pascha bchochma,

    it’s the closest i’ll get to lakewood. every boy there has 5 people working for him.

    wife, shver, shvigger, mother, father.

    #794257

    myfriend: See Bereishis Perek 4 Pasuk 19:

    ??? ???? –

    ?? ??? ???? ?? ??? ?????, ??? ????? ?????? ???? ??????.

    ?? ???? ?????? ???? ??? ?? ????? ??? ????? ??????? ???? ??????? ??????, ?????? ????? ????? ??????, ???? ????? ???? (???? ?? ??) ???? ???? ?? ??? ?????? ?? ?????, ??? ?????? ????? ???

    Translation for our purposes: [Lemech] had two wives: this was the way of the generation of the flood, one for having children and one for marriage.

    #794258

    myfriend: I’d love to see the context of haifagirl’s statement.

    trak: So you want another wife in order to be able to sit and learn and be supported. Why didn’t any of our Gedolim ever think of this idea in order to be able to not worry about anything?

    #794259

    myfriend
    Member

    Okay, I dug up some old posts that I was referring to where she indicated she supports it (there might be others too):

    http://www.theyeshivaworld.com/coffeeroom/topic/is-there-a-shidduch-crisis/page/2#post-109865

    http://www.theyeshivaworld.com/coffeeroom/topic/resolve-the-shidduch-crisis/page/2#post-103799

    Read haifagirl’s other posts before and after in those two threads for context.

    As far as the Gedolim’s support for this, see the comments above regarding the Vilna Gaon and Rav Ovadia Yosef.

    #794260

    Ofcourse
    Member

    pascha bchochma, Im female and I think it could work to our advantage. We could marry wealthy ninety year old guys and live the good life and collect life insurance. How long are they gonna live?

    #794261

    1. Haifa girl says she’s not sure men were designed to be monogamous. They were – see the first ones in Beraishis! More men are born than women, but by adulthood there are slightly fewer men due to higher fatility rates. Why would more men be born if not for monogamy? Men are meant to learn to control themselves.

    Additionally, Haifagirl is not married and probably is very stressed out about the shidduch crisis. I would like to know how a married woman would feel if her husband said “Sweetie, I love you so much. I think I’ll get another wife that I’ll love as much as you. Don’t worry, I have enough love for both of you.” What woman wouldn’t be thrilled at this opportunity?

    2. A man who wants polygamy for selfish reasons, is not going to treat either wife properly. Besides for trak (possibly) no one claims they want another wife in order to learn Torah l’shem shamayim – they seem to want it for financial aid, or for their urges – just like Lemech. That’s not impressive. Also, Minhag Yisrael Torah Hi, which is why the above Gedolim haven’t tried to re-instate it.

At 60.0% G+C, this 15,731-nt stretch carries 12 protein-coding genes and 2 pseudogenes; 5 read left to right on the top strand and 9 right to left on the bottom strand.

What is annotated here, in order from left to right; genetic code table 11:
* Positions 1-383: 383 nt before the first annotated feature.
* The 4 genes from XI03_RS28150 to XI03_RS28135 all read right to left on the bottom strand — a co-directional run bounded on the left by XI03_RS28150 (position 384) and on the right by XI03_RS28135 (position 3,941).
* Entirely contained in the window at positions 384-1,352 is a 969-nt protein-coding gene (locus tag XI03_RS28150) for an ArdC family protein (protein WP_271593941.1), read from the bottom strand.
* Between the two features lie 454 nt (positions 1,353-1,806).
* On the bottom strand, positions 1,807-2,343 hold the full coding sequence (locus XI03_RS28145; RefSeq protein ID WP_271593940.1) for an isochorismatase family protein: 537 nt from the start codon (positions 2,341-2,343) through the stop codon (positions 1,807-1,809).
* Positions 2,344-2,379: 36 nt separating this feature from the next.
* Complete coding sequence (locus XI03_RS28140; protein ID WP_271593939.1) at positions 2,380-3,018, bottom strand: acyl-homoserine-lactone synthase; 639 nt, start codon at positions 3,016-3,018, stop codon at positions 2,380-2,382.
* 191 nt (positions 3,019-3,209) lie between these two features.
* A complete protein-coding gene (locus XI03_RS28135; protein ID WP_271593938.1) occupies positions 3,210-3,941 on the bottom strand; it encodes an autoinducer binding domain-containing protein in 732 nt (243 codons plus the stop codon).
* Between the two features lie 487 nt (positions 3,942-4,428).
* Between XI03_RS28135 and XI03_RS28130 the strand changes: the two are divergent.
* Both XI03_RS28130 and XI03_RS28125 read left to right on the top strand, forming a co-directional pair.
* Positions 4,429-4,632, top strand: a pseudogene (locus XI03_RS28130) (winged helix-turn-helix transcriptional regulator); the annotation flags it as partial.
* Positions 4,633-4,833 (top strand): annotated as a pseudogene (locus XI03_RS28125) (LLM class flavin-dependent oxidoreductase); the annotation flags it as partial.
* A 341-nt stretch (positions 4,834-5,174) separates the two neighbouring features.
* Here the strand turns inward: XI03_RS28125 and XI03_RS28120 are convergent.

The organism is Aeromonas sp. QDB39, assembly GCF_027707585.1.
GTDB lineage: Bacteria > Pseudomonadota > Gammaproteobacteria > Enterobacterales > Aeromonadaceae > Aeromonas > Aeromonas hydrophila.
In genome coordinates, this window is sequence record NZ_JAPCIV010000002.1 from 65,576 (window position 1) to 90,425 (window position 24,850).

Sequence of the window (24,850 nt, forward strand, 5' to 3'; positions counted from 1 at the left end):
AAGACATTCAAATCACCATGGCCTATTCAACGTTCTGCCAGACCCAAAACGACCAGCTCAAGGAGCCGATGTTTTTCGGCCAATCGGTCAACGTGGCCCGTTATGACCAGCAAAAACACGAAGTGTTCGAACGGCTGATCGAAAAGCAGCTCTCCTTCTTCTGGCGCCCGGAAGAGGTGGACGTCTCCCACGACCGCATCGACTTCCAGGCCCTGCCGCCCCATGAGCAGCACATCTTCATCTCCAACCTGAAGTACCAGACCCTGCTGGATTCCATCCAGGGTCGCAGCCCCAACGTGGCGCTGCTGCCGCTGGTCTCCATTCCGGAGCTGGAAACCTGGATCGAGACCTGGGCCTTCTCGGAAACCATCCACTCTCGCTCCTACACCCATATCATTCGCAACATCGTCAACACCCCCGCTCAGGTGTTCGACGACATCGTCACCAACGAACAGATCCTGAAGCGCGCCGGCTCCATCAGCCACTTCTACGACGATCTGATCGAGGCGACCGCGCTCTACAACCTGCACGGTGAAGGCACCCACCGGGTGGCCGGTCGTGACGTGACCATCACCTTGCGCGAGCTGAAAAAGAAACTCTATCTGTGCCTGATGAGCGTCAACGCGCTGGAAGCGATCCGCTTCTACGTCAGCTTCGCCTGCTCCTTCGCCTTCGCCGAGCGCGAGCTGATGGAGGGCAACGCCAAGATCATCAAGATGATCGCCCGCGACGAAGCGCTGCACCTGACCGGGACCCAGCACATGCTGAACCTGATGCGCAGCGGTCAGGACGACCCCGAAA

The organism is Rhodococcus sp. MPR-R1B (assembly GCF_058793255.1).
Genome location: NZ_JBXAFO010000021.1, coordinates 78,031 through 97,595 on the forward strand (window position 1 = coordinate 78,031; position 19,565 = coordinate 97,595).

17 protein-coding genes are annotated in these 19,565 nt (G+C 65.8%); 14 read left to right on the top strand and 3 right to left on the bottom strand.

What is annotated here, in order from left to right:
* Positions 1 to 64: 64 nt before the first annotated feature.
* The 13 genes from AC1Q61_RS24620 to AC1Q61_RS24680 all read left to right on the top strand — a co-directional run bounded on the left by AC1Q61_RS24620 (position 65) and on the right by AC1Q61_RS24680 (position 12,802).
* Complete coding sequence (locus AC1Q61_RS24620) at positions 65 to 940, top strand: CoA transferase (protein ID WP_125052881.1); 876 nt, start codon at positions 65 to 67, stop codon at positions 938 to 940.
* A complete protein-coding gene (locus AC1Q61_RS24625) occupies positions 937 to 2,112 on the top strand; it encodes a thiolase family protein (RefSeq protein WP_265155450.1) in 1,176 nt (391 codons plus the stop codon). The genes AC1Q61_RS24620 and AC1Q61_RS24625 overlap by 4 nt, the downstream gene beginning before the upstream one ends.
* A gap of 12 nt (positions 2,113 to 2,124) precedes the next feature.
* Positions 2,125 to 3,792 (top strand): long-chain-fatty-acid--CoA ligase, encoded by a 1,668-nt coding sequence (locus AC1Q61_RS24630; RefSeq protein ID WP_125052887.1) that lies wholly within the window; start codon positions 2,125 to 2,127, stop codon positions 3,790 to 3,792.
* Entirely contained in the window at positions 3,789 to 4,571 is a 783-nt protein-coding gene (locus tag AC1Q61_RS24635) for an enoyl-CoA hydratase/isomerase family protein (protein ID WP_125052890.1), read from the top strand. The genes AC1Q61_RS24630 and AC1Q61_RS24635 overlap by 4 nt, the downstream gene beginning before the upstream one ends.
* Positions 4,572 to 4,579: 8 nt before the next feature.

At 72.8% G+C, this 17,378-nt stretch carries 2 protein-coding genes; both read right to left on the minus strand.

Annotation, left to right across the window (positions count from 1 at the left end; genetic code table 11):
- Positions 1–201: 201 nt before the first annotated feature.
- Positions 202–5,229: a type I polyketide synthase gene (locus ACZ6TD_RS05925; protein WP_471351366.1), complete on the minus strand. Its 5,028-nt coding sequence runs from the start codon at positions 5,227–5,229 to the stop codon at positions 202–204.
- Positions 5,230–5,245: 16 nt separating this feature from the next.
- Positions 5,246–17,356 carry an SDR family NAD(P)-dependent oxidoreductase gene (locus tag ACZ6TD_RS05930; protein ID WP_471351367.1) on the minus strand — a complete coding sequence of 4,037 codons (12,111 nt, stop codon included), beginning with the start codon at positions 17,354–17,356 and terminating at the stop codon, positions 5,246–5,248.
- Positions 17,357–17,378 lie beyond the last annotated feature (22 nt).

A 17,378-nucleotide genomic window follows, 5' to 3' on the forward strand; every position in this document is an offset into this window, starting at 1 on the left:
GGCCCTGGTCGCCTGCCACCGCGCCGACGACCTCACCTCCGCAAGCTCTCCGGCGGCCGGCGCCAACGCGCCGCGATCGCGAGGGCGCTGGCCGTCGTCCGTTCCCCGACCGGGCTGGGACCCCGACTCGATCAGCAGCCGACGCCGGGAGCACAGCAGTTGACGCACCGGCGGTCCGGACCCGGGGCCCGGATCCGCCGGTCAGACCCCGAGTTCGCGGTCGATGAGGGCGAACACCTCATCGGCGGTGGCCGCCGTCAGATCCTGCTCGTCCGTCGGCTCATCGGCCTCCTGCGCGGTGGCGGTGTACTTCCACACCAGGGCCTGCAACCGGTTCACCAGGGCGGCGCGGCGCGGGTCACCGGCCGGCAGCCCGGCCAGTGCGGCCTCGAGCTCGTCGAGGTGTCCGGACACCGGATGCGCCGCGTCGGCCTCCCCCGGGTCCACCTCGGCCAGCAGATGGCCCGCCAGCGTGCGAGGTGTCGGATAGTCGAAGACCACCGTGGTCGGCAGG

#794262

    Ofcourse: You’re single and desperate. Think harder – let’s say you did polygamy, you’d have to split his life insurance with the other wives and children, there’d be slim pickings left for you at the end.

    Also, if you’re going to marry someone 90 years old, it’s not so hard find a single one. Just visit the nearest nursing home.

    #794263

    myfriend
    Member

    The Torah allows it. Indeed, our Avos (amongst others in Klal Yisroel) practiced it.

    Halacha (i.e. Shulchan Aruch) supports it. For Ashkenazim there is a cherem that the author himself chose to put an expiration date on. And even the chrem didn’t apply to all of Klal Yisroel.

    Other than Ashkenazim, Klal Yisroel practiced it even in recent times.

    And for the second time, some Gedolim do support reinstating it, as indicated.

    #794264

    Myfriend: I’m personally not opposed to it. It has its place in serving Hashem. I just don’t think it should be reinstated as a solution to the shidduch crisis. It’s like saying, most of our boys are bad, so let’s share the few good ones. What does that say about us as a community, as families?

    #794265

    Ofcourse
    Member

    pascha bchochma, Im def NOT single!!! and as far as splitting life insurance, I’d stipulate a mansion and a mil of life insurance, minimum, for myself, or no go!

    #794266

    Ok, so in addition to instituting polygamy, you also want a prenuptial agreement very much to your benefit. Sounds like a recipe for a happy marriage to me!!

    #794267

    myfriend
    Member

    The only prenup necessary is the Kesuba.

    #794270

    Ofcourse
    Member

    pascha bchochma, there has got to be definite advantages for both sides! Why would any woman want to SHARE a poor nebish? Do you suggest we force the women into polygamous marriages?

    #794271

    Ofcourse: Is polygamy supposed to be mutually beneficial? I don’t see any source for that. Why WOULD any woman want to share the poor nebish? It’s him who wants it.

    It’s clear how men can and would gain from it but why would women want to allow it? You said money, so I brought that statement to its logical conclusion.

    I would have said that because women would rather live with anyone than as a widow, they would prefer to be married even in a less utopian situation.

    Baruch Hashem, Women can’t be forced into marriage in Torah law.